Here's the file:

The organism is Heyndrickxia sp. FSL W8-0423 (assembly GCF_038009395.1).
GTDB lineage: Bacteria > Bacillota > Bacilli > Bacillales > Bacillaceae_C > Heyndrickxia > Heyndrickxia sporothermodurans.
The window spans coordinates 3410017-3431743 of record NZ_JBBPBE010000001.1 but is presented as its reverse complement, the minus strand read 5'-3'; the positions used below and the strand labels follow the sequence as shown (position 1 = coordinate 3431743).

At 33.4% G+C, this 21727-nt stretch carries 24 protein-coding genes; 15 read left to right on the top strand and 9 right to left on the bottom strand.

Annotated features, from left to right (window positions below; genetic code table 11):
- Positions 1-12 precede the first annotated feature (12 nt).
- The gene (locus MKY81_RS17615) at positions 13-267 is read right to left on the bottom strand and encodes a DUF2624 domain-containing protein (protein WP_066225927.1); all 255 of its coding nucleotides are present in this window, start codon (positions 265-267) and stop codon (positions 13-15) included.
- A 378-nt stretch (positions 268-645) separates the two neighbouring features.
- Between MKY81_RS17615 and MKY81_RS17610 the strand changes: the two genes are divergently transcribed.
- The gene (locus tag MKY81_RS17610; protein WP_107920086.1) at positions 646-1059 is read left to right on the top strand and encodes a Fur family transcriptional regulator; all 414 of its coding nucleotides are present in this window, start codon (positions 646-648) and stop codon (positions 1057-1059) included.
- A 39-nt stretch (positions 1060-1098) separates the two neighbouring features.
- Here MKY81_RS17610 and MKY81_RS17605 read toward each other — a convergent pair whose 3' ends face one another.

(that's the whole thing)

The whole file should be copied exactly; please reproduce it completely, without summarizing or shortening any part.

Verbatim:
The organism is Heyndrickxia sp. FSL W8-0423 (assembly GCF_038009395.1).
GTDB lineage: Bacteria > Bacillota > Bacilli > Bacillales > Bacillaceae_C > Heyndrickxia > Heyndrickxia sporothermodurans.
The window spans coordinates 3410017-3431743 of record NZ_JBBPBE010000001.1 but is presented as its reverse complement, the minus strand read 5'-3'; the positions used below and the strand labels follow the sequence as shown (position 1 = coordinate 3431743).

At 33.4% G+C, this 21727-nt stretch carries 24 protein-coding genes; 15 read left to right on the top strand and 9 right to left on the bottom strand.

Annotated features, from left to right (window positions below; genetic code table 11):
- Positions 1-12 precede the first annotated feature (12 nt).
- The gene (locus MKY81_RS17615) at positions 13-267 is read right to left on the bottom strand and encodes a DUF2624 domain-containing protein (protein WP_066225927.1); all 255 of its coding nucleotides are present in this window, start codon (positions 265-267) and stop codon (positions 13-15) included.
- A 378-nt stretch (positions 268-645) separates the two neighbouring features.
- Between MKY81_RS17615 and MKY81_RS17610 the strand changes: the two genes are divergently transcribed.
- The gene (locus tag MKY81_RS17610; protein WP_107920086.1) at positions 646-1059 is read left to right on the top strand and encodes a Fur family transcriptional regulator; all 414 of its coding nucleotides are present in this window, start codon (positions 646-648) and stop codon (positions 1057-1059) included.
- A 39-nt stretch (positions 1060-1098) separates the two neighbouring features.
- Here MKY81_RS17610 and MKY81_RS17605 read toward each other — a convergent pair whose 3' ends face one another.